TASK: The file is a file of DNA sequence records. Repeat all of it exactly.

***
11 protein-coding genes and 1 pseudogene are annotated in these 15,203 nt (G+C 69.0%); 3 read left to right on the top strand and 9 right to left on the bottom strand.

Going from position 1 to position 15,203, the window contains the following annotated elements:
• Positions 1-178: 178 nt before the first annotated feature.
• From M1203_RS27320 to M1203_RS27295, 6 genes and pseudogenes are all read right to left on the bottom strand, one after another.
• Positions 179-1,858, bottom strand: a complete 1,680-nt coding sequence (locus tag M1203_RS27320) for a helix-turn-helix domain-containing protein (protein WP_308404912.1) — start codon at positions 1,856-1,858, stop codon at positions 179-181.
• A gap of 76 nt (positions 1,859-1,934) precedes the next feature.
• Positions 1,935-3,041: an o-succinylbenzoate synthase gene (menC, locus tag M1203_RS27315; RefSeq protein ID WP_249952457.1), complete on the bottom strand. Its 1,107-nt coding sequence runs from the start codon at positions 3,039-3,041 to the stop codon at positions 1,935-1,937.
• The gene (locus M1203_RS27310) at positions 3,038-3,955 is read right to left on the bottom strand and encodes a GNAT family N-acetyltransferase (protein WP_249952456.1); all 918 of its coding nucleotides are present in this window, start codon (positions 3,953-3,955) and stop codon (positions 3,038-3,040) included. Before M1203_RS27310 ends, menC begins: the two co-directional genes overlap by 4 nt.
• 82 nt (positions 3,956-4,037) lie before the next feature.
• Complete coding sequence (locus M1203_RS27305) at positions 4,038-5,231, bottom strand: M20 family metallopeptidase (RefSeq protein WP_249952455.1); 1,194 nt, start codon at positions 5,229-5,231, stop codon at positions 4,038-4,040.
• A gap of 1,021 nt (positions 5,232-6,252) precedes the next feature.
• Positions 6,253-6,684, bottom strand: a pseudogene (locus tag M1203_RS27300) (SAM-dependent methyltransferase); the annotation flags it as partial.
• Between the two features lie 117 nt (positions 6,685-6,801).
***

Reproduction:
11 protein-coding genes and 1 pseudogene are annotated in these 15,203 nt (G+C 69.0%); 3 read left to right on the top strand and 9 right to left on the bottom strand.

Going from position 1 to position 15,203, the window contains the following annotated elements:
• Positions 1-178: 178 nt before the first annotated feature.
• From M1203_RS27320 to M1203_RS27295, 6 genes and pseudogenes are all read right to left on the bottom strand, one after another.
• Positions 179-1,858, bottom strand: a complete 1,680-nt coding sequence (locus tag M1203_RS27320) for a helix-turn-helix domain-containing protein (protein WP_308404912.1) — start codon at positions 1,856-1,858, stop codon at positions 179-181.
• A gap of 76 nt (positions 1,859-1,934) precedes the next feature.
• Positions 1,935-3,041: an o-succinylbenzoate synthase gene (menC, locus tag M1203_RS27315; RefSeq protein ID WP_249952457.1), complete on the bottom strand. Its 1,107-nt coding sequence runs from the start codon at positions 3,039-3,041 to the stop codon at positions 1,935-1,937.
• The gene (locus M1203_RS27310) at positions 3,038-3,955 is read right to left on the bottom strand and encodes a GNAT family N-acetyltransferase (protein WP_249952456.1); all 918 of its coding nucleotides are present in this window, start codon (positions 3,953-3,955) and stop codon (positions 3,038-3,040) included. Before M1203_RS27310 ends, menC begins: the two co-directional genes overlap by 4 nt.
• 82 nt (positions 3,956-4,037) lie before the next feature.
• Complete coding sequence (locus M1203_RS27305) at positions 4,038-5,231, bottom strand: M20 family metallopeptidase (RefSeq protein WP_249952455.1); 1,194 nt, start codon at positions 5,229-5,231, stop codon at positions 4,038-4,040.
• A gap of 1,021 nt (positions 5,232-6,252) precedes the next feature.
• Positions 6,253-6,684, bottom strand: a pseudogene (locus tag M1203_RS27300) (SAM-dependent methyltransferase); the annotation flags it as partial.
• Between the two features lie 117 nt (positions 6,685-6,801).